“The notion of the artistic commune is a recurring theme throughout art history,” explains Noldor’s founder and director Joseph Awuah-Darko. “These often-repurposed industrial spaces, among which Beijing’s reputed 798 art district, have acted as havens for some of the most iconic artistic production in history. By revisiting these decaying warehouses – once a vast pharmaceutical factory complex – we envisioned and seized their full potential at a time when access to artistic infrastructure and resources is extremely limited in Ghana. Beyond the material support to its artists, Noldor mirrors the organic and collaborative dynamics that characterize past and current artist communities – establishing it as a thriving hub for contemporary art, committed to nurturing its artists’ creative process.”
Only a few months after the inaugural artist residency of emerging Ghanaian artist Emmanuel Taku, Noldor welcomes its first senior fellow, prominent Ghanaian artist Gideon Appah (b. 1989, Accra). Appah has been invited to take over Noldor’s extensive fellow studio space for the coming year. In a continuous exchange, Appah will act as a mentor and experienced resource, all-the-while focusing on his studio work and on producing a dedicated portfolio ahead of a private showing at the end of the fellowship.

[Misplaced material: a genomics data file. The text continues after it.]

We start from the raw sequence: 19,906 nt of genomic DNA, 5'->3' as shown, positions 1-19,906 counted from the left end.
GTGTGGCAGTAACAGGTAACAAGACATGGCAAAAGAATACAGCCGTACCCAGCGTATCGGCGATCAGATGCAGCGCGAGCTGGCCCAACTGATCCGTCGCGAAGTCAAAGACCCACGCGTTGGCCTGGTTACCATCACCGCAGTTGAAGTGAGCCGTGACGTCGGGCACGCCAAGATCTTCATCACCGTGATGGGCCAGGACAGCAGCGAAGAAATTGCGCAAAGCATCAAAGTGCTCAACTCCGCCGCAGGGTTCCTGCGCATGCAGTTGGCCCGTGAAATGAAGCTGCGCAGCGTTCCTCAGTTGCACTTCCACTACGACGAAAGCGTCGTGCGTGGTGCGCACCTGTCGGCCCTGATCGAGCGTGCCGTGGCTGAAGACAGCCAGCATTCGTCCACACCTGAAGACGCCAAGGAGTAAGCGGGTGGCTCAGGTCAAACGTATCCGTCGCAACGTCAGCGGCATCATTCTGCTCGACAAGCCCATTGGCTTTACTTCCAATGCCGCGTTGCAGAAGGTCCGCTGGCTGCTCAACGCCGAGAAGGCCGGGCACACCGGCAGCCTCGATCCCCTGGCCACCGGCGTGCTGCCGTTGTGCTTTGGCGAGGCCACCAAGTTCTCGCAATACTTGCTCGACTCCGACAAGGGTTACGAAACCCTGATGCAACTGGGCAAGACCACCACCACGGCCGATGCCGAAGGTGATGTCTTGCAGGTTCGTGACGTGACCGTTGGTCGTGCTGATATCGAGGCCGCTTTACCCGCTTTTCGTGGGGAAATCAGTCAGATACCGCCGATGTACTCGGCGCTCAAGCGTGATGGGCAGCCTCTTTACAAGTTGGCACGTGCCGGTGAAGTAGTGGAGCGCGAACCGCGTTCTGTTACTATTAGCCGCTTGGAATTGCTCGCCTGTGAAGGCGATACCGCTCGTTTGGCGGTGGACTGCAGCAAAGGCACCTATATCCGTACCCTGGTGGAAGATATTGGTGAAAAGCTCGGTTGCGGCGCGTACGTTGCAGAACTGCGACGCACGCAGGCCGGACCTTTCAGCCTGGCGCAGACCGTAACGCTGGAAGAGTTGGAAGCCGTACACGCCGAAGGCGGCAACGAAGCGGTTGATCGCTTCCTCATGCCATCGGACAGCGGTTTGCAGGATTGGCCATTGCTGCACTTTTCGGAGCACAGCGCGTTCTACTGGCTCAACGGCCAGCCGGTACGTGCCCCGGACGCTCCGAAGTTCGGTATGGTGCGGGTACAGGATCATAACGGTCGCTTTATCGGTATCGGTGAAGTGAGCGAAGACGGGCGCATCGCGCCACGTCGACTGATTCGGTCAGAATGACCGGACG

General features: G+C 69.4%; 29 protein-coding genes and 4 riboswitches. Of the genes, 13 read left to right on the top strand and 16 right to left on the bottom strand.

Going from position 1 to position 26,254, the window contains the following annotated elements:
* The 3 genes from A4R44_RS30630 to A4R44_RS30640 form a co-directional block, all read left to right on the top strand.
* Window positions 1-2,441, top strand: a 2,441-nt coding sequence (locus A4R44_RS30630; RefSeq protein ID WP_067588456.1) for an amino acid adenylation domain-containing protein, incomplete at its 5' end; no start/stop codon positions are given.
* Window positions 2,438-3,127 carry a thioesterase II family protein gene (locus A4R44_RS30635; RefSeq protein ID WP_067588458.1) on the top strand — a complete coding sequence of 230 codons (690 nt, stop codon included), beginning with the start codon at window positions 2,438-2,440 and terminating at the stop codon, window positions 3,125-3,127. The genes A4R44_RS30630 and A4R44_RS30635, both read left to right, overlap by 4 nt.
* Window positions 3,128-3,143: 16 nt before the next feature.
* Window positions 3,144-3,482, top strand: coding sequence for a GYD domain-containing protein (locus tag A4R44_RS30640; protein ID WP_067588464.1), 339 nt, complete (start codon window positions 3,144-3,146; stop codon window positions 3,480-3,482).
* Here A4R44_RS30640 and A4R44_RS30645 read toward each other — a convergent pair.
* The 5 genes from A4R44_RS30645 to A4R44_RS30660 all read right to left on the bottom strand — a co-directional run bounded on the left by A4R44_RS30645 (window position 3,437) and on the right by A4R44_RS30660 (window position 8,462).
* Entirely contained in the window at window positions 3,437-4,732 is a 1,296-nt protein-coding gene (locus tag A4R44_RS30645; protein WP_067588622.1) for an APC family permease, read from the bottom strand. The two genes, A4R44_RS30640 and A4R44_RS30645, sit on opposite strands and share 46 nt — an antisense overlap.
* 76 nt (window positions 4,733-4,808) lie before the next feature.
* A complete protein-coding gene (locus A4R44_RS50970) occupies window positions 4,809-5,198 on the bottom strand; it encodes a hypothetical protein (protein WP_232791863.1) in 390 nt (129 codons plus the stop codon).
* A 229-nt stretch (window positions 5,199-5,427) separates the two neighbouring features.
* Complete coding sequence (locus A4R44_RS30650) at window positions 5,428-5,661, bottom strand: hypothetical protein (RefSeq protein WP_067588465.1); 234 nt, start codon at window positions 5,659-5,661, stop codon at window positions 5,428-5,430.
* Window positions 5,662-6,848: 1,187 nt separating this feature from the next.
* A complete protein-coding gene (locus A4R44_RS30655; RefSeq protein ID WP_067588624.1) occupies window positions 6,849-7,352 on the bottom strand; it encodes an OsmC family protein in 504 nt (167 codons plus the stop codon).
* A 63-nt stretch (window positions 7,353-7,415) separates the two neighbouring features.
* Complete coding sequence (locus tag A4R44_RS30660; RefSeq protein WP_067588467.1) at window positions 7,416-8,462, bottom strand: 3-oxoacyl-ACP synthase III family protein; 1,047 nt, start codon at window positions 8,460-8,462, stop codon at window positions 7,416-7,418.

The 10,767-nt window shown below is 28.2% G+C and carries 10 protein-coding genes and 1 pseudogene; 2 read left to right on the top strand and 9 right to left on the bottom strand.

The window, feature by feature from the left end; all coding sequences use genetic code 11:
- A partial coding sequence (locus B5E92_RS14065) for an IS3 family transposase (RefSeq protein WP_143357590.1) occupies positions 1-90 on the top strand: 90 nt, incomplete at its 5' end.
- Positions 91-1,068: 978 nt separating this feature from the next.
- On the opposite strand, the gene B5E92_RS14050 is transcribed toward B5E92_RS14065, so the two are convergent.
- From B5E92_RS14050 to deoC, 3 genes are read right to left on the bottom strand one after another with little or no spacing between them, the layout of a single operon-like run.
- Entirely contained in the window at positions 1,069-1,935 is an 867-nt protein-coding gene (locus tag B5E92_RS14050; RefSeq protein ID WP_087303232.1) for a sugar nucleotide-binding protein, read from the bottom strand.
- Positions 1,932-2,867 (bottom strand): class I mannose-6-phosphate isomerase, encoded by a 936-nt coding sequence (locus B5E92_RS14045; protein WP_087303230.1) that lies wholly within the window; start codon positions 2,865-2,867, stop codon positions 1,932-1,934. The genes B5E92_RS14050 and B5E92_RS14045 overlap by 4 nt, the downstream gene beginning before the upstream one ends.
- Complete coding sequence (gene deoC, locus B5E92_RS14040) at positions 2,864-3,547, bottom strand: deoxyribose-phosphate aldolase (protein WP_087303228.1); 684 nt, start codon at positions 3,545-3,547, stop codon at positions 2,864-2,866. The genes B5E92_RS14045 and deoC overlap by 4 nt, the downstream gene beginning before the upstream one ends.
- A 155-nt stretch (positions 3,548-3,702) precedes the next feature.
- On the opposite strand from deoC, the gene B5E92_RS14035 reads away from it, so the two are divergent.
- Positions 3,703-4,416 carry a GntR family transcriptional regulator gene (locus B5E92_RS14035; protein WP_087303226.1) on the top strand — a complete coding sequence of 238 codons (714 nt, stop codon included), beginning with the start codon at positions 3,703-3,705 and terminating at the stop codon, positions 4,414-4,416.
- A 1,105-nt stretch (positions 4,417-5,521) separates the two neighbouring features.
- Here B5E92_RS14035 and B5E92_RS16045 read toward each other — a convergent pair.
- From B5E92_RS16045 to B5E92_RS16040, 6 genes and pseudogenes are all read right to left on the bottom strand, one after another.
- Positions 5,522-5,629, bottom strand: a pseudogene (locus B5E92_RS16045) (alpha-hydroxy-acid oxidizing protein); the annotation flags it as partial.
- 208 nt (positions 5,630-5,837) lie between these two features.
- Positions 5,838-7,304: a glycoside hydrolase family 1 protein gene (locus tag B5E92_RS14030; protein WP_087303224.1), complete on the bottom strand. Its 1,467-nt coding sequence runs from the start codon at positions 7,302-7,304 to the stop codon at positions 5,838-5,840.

Through his use of mixed media, from thick, rough applications of acrylic to collaged layers of personal posters, prints and photographs, Appah materializes his strong emotional bond to these elements. He alludes to the organic transformation of memories and recollections over time – invoking important familial figures, luscious landscapes, prevalent architecture, folklore and daily rituals from his upbringing. In the Noldor space, his first studio in Ghana, Appah returns to the very root of his work, his childhood in Ghana, plunging into the rawness and intimacy of his surroundings after several years abroad.